In the end, it's a choice. You can make "solve the simple problem" programs and sell them to lots of users who will then create chaos in the organization (because they fix only the perceived immediate needs of a subset of users) or you create feature-rich, bloated software that does everything for everybody and that's hard to use (and possibly impossible to adapt) but is attractive to the larger organization. Companies have been making lots of money on both of those options.
Put a different way: users in an organization have immediate, day-to-day needs that only reflect a very small part of the greater needs of the organization. So somebody has to compromise. There's no free lunch.
But that's not going to make you a lot of friends. :)
On the plus side, if you actually create simple to-the-point software, your users are probably a smarter breed of cat (read: less support costs?).
I wonder if this dissonance between what businesses want from an ERP system and the capabilites of ERP systems is due to programmers desire to elegantly abstract and generalize software. Businesses want ERP software to be specific to their business. Motorola, Nokia, GE, Sam's Muffler Shop do not want to be generalized into MyAbstractBusinessClass.
I couldn't disagree more. I don't know how many enterprise systems I've worked on that are unnecessarily complex.
The trick is not to deny complexity or embrace it. The trick is to make rational compromises. Start with something simple and add just enough bells and whistles to get most of what's needed done. But that's a much more painful and difficult process than just buying some big product off the shelf.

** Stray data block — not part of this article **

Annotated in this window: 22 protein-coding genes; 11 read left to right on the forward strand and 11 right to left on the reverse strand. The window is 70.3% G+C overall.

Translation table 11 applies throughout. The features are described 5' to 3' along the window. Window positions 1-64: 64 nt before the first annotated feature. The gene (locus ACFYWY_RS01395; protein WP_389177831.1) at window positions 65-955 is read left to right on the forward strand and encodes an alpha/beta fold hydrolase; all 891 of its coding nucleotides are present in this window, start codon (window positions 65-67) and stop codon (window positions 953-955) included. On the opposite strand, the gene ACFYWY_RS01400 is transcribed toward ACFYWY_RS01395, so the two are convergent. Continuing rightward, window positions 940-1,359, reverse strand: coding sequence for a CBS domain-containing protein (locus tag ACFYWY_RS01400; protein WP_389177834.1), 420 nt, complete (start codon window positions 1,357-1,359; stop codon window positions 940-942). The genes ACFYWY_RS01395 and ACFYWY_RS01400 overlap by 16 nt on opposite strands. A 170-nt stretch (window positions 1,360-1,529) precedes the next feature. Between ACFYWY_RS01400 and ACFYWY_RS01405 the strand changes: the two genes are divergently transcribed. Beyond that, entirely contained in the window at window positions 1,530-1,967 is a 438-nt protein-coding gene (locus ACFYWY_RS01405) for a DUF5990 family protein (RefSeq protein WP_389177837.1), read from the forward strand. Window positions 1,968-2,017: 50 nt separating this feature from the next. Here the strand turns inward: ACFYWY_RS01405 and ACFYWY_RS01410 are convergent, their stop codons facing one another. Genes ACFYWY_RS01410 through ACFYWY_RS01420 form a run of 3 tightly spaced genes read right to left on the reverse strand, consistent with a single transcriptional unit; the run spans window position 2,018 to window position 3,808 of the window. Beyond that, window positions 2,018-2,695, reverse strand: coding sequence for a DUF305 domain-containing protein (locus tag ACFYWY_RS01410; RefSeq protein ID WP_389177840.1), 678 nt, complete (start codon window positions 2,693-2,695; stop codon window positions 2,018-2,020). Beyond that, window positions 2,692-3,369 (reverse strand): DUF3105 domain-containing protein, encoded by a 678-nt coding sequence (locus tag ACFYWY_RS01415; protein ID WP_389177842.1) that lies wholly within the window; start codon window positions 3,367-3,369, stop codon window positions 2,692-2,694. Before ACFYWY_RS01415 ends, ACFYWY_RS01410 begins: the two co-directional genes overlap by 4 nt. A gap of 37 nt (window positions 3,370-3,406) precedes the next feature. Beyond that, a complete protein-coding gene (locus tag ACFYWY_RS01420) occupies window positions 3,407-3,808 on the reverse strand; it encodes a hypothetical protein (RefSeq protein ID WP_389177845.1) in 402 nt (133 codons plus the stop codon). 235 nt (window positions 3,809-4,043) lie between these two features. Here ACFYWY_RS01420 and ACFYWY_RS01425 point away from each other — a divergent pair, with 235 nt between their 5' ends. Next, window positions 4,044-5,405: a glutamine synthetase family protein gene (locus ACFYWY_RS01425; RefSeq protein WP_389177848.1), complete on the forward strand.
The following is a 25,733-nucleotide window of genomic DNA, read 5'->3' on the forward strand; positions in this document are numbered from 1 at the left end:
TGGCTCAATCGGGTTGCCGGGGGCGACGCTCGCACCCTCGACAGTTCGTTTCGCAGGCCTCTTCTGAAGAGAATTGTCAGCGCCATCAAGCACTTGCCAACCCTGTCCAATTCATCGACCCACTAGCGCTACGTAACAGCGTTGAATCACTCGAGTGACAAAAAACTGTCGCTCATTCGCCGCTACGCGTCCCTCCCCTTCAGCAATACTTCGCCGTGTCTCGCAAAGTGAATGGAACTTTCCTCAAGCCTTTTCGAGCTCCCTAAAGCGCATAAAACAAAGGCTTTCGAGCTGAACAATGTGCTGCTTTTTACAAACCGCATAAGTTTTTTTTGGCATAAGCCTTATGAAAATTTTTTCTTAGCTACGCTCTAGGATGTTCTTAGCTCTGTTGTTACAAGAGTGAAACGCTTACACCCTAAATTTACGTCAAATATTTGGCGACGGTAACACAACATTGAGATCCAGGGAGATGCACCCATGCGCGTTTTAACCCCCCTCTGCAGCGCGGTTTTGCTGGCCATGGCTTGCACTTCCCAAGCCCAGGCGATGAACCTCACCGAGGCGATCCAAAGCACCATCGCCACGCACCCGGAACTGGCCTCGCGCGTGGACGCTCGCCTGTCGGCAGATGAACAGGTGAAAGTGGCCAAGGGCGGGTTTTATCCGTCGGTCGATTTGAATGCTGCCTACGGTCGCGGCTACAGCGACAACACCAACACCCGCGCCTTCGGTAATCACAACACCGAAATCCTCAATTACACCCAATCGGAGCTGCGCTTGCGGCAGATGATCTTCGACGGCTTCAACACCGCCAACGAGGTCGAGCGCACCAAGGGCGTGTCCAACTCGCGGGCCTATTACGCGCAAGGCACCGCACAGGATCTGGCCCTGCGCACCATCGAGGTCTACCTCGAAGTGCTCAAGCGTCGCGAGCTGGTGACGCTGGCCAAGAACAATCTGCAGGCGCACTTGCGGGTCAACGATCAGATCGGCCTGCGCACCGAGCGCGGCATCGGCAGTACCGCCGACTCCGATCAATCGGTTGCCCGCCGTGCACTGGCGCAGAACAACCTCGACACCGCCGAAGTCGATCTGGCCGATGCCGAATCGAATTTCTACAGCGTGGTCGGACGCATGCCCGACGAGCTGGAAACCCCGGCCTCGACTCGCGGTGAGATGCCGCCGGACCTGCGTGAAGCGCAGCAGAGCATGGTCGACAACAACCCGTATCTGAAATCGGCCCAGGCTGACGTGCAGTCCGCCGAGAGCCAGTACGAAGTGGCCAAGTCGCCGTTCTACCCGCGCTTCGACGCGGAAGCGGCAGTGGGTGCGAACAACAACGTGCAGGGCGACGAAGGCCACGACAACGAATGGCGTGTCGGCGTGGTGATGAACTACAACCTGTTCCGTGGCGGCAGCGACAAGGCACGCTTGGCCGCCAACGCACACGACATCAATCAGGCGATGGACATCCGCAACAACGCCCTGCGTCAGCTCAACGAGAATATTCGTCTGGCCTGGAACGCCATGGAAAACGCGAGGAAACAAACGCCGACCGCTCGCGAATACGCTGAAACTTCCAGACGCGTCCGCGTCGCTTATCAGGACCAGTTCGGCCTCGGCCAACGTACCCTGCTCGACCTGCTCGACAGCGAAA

The problems that enterprise software system really try to solve are masked by trying to genericize them for every situation and everyone. It still comes down to solving one specific problem and solving it well.
That's why "project management software" isn't the same as "software to help us plan and control building and deploying industrial power transformers in a union environment where we have high governmental reporting obligations" or some such. Companies either want to sell generic products with feature bloat all over the place, or home-grown shops try to take fragile systems and glue them together with more and more code. Either way you end up with a lot more complexity than the organization needs.
But it still might not be a simple answer. And nobody wants to do the work of figuring out what the minimum amount of complexity is for each situation. (Even though there's probably more money in that than anything else)
As much as most enterprise software sucks, it's at least 3 times as bad trying to install or upgrade it.